Members of Airbnb Inc. can arbitrate discrimination claims against the short-term rental platform. But a non-member who tried to press her discrimination complaint in court may be out of luck.
Patricia Harrington, an Oregon black woman, sued Airbnb Inc. in federal court on behalf of all black residents in the state who have never been site members. Harrington says she would like to join, but only if Airbnb ceases practices that permit hosts to deny booking requests to black people based on their profile photos.
The problem? A magistrate judge said Harrington wrongly based her complaint on discrimination that hasn’t yet taken place.
Magistrate Judge Youlee Yim You Jan. 25 recommended the U.S. District Court for the District of Oregon dismiss the case because the state law Harrington relied on doesn’t support claims for “anticipated discrimination.”
Oregon’s anti-discrimination law provides that any person who has been discriminated against can bring a claim against a place of public accommodation. You said the plain language of the statute makes clear that it applies only to alleged instances of discrimination that have already happened. Harrington alleged discrimination against others, but not against herself because she hasn’t joined the site.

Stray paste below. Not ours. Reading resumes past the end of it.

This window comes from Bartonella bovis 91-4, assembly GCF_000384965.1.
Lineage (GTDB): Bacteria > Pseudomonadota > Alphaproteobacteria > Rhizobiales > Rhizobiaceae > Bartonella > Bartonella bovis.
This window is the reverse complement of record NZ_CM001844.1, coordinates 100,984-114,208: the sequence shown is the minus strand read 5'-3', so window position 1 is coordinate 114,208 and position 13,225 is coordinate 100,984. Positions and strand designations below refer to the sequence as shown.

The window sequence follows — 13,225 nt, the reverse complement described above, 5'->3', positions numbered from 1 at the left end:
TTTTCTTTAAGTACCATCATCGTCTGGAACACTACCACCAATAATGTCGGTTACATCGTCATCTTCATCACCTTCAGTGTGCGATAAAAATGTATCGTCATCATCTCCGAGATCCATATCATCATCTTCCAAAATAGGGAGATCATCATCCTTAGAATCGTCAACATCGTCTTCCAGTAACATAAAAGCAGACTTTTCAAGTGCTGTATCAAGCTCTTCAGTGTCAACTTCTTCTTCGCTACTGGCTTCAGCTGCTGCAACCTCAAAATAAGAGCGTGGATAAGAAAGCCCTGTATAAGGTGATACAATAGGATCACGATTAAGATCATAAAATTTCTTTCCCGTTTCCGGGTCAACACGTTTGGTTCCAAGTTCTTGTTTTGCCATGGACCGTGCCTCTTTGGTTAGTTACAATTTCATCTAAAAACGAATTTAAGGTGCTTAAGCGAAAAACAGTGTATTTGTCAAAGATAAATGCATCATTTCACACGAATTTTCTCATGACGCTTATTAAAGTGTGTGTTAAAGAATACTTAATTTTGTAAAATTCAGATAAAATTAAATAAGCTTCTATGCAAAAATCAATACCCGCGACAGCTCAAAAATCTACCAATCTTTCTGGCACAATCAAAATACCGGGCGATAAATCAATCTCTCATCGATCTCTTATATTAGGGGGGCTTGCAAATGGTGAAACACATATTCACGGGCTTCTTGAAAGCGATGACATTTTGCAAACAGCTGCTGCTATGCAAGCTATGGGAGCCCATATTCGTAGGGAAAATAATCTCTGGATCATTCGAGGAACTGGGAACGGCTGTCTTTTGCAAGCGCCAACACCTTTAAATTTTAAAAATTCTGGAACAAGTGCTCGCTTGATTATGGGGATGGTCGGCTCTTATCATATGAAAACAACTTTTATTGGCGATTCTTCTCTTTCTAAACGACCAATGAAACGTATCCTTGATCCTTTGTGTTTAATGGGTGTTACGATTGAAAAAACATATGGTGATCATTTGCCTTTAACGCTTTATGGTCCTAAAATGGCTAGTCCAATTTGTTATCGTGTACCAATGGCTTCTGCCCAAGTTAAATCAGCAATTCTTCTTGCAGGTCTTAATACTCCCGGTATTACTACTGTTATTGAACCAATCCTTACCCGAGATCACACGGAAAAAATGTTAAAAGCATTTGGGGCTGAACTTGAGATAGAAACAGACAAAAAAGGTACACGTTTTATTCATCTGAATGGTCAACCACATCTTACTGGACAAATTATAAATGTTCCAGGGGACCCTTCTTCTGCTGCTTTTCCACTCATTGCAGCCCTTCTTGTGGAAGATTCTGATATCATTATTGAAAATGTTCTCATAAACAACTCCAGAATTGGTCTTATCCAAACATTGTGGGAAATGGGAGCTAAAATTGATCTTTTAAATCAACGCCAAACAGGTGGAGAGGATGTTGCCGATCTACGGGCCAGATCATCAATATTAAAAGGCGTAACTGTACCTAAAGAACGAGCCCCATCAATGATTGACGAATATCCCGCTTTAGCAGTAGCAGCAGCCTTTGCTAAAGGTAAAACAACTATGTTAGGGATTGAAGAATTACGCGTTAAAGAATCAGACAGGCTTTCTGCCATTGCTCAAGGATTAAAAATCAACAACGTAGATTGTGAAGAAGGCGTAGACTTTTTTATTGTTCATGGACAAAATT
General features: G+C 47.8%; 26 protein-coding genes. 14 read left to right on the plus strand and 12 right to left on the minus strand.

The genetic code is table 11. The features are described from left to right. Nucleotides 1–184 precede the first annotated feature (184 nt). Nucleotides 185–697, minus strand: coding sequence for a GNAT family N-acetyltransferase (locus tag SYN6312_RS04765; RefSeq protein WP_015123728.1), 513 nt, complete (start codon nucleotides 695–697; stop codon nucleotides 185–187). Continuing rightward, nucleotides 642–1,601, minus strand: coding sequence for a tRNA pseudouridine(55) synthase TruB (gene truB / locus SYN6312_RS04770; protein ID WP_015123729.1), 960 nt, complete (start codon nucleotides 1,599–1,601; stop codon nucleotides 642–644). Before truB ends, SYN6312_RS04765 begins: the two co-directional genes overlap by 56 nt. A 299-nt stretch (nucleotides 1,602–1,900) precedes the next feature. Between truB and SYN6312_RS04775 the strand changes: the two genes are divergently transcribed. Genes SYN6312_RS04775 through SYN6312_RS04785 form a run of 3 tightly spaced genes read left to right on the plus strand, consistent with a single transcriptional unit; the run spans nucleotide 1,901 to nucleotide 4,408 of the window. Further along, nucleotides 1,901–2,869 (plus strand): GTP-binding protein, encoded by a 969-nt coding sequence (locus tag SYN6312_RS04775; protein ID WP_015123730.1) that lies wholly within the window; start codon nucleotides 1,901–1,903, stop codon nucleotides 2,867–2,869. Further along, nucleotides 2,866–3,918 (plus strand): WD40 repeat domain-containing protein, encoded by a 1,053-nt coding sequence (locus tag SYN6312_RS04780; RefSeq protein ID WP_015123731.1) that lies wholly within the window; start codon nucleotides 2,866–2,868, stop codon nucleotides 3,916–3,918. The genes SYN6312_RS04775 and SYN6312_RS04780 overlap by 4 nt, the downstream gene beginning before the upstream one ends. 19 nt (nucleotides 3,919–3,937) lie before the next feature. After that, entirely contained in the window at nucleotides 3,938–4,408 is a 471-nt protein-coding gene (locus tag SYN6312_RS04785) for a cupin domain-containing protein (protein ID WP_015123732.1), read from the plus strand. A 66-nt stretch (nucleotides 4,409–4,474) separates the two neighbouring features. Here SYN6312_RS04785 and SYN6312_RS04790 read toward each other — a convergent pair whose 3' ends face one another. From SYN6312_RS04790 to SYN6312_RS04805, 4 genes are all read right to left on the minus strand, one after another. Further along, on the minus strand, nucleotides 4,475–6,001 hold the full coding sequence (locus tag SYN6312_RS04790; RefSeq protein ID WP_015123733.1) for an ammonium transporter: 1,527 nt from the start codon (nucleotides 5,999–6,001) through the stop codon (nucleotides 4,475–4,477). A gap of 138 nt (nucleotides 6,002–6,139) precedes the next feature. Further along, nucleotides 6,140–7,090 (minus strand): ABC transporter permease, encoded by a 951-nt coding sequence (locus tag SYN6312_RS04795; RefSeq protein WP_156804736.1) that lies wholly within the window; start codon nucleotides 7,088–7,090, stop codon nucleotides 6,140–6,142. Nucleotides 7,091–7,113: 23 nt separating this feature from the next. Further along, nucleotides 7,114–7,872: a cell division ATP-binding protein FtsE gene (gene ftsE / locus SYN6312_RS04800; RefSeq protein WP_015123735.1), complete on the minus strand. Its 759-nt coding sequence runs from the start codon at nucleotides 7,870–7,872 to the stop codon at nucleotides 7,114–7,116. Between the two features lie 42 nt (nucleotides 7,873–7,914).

Josh Ross, counsel for Harrington and an attorney at Stoll Berne, told Bloomberg Law that he will file an objection to the judge’s recommendation.
“We believe that Airbnb’s policies, and its refusal to change them, constitute discrimination, and we are confident that anyone who has experienced the humiliation and shame of unequal access would agree,” he said.
An Airbnb spokesperson didn’t immediately respond to a Bloomberg Law request for comment.
In a previous case, Gregory Selden, a black man from Virginia, sued Airbnb after a host allegedly rejected his booking request but accepted one from a fictitious white man.
A federal district court in Washington said Selden had to arbitrate his claim pursuant to an arbitration clause in Airbnb’s terms of service, which he agreed to when he signed up to be a member.
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